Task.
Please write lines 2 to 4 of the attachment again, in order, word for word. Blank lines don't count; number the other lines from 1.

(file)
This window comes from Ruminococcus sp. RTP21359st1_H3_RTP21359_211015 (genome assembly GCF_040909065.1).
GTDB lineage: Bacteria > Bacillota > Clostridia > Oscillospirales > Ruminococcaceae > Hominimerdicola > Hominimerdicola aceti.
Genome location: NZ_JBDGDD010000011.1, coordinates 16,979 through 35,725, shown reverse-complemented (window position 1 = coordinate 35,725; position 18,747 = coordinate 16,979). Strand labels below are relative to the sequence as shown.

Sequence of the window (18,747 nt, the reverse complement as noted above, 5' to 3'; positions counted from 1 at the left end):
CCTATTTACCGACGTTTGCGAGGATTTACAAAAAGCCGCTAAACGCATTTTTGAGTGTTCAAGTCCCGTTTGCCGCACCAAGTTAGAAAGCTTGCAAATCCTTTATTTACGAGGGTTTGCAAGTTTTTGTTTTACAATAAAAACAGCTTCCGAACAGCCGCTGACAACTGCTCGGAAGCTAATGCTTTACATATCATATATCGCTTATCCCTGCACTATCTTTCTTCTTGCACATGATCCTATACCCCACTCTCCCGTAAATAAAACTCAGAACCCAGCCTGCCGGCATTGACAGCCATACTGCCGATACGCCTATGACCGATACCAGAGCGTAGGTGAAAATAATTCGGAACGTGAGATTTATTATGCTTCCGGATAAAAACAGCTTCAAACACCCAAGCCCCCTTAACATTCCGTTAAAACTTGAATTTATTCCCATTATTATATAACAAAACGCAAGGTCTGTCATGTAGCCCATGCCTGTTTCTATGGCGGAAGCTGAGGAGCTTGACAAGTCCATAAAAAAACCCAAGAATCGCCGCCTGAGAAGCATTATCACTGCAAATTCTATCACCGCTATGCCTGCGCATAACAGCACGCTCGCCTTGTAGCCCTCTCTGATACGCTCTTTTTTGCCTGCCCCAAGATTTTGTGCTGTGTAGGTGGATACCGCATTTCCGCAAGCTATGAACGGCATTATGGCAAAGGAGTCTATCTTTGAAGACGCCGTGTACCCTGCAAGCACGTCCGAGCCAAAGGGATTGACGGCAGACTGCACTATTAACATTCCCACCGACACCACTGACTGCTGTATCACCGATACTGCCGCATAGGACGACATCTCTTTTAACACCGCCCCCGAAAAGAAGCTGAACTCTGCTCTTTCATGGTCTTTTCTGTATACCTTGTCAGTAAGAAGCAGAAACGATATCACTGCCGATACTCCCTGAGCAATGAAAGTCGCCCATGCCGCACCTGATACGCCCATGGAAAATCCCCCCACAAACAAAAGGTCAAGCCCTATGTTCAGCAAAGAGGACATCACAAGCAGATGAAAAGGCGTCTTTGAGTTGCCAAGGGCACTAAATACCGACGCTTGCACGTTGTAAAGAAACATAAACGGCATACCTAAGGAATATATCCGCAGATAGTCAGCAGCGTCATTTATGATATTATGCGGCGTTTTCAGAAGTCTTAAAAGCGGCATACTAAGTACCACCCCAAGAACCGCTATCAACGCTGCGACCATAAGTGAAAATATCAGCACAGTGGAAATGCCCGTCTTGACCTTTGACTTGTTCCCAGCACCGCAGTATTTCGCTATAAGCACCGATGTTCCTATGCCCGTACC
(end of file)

GTDB lineage: Bacteria > Bacillota > Clostridia > Oscillospirales > Ruminococcaceae > Hominimerdicola > Hominimerdicola aceti.
Genome location: NZ_JBDGDD010000011.1, coordinates 16,979 through 35,725, shown reverse-complemented (window position 1 = coordinate 35,725; position 18,747 = coordinate 16,979). Strand labels below are relative to the sequence as shown.

Sequence of the window (18,747 nt, the reverse complement as noted above, 5' to 3'; positions counted from 1 at the left end):